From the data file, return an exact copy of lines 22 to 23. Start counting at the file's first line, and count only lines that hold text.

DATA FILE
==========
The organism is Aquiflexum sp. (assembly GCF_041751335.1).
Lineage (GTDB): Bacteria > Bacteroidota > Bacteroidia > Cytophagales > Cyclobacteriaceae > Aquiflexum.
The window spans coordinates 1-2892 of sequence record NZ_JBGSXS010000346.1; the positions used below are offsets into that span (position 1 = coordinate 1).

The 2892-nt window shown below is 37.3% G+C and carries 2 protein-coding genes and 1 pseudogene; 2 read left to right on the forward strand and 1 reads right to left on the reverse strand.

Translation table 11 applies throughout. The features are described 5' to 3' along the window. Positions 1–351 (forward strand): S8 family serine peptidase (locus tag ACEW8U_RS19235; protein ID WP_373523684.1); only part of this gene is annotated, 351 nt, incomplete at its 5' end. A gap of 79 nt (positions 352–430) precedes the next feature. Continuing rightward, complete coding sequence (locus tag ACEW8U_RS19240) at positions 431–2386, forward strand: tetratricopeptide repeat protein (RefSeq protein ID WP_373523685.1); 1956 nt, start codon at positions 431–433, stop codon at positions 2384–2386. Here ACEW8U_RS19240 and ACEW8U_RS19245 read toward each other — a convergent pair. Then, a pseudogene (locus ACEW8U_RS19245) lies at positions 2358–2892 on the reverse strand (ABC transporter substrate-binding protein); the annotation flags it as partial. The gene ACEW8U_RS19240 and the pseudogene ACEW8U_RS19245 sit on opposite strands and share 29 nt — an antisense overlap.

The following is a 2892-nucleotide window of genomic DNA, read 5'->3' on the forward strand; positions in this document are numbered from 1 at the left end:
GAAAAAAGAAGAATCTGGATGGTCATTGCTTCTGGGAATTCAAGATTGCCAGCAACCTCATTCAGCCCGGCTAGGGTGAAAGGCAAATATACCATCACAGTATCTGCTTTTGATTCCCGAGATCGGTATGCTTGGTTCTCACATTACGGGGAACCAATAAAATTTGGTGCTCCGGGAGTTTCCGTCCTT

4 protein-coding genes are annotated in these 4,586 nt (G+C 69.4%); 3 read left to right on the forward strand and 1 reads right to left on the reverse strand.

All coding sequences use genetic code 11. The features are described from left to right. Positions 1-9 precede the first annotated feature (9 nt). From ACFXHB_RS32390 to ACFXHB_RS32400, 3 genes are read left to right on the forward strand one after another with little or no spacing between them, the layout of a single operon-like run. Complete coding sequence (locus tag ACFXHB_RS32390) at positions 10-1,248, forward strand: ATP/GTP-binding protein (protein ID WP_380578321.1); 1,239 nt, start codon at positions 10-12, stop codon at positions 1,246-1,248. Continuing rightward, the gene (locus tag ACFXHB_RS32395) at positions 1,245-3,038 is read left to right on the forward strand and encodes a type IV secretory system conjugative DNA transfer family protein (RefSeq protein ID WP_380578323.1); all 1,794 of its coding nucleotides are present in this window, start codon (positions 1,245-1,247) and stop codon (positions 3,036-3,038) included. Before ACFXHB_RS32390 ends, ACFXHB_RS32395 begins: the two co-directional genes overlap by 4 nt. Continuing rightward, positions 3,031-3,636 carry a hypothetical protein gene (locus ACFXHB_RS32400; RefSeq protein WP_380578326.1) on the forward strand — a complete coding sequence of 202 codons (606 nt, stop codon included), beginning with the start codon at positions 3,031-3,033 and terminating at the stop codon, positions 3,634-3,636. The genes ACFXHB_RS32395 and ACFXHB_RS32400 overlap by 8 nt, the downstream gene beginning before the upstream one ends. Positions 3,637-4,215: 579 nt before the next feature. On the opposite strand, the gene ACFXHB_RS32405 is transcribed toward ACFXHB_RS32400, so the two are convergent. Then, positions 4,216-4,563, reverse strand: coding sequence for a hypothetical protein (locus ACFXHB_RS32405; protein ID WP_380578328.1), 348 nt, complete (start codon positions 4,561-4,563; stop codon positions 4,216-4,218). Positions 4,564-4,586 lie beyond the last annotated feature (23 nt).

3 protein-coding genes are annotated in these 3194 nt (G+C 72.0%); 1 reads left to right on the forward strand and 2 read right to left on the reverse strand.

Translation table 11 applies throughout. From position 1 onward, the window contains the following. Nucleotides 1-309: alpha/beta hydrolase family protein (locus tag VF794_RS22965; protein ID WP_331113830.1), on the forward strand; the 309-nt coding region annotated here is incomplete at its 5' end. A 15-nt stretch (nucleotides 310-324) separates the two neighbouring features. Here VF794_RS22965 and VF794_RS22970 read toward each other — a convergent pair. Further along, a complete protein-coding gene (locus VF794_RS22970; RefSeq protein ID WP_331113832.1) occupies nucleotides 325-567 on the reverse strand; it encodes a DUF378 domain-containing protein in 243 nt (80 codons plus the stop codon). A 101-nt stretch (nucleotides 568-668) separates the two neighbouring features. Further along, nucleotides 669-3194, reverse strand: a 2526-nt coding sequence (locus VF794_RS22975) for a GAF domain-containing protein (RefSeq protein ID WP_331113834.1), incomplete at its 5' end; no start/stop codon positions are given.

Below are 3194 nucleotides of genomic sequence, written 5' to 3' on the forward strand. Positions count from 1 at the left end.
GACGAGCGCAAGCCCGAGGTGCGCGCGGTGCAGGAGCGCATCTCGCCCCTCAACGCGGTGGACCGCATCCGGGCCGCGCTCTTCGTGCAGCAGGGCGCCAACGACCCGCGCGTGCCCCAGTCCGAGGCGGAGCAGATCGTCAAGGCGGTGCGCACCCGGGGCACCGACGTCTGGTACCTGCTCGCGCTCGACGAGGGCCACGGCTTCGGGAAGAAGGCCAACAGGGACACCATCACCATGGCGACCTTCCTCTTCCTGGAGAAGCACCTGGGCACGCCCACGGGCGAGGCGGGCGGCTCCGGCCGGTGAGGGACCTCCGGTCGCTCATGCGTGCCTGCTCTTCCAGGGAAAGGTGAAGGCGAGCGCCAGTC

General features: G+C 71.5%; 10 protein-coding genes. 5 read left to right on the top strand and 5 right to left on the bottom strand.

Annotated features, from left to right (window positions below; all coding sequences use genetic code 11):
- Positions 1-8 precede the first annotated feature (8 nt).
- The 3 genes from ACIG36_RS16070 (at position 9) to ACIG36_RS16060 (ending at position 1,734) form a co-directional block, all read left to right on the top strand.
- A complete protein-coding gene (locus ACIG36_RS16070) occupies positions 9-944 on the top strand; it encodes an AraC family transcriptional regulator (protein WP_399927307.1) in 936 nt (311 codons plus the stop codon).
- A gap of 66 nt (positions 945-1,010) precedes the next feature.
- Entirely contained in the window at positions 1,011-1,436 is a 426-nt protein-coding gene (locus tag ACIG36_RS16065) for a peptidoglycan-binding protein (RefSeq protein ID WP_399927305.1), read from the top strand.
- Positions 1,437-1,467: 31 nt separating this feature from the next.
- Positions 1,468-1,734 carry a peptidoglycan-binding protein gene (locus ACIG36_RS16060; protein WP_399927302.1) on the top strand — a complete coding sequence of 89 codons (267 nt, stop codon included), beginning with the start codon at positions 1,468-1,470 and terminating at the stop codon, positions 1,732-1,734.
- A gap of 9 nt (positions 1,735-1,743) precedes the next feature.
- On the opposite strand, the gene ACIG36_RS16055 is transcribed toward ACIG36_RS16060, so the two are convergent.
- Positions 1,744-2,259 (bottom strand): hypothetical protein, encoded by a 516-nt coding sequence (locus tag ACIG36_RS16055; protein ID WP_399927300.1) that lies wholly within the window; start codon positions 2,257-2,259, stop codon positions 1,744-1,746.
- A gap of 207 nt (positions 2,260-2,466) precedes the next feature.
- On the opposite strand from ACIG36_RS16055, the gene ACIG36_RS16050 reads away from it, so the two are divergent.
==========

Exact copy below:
- Positions 1,468-1,734 carry a peptidoglycan-binding protein gene (locus ACIG36_RS16060; protein WP_399927302.1) on the top strand — a complete coding sequence of 89 codons (267 nt, stop codon included), beginning with the start codon at positions 1,468-1,470 and terminating at the stop codon, positions 1,732-1,734.
- A gap of 9 nt (positions 1,735-1,743) precedes the next feature.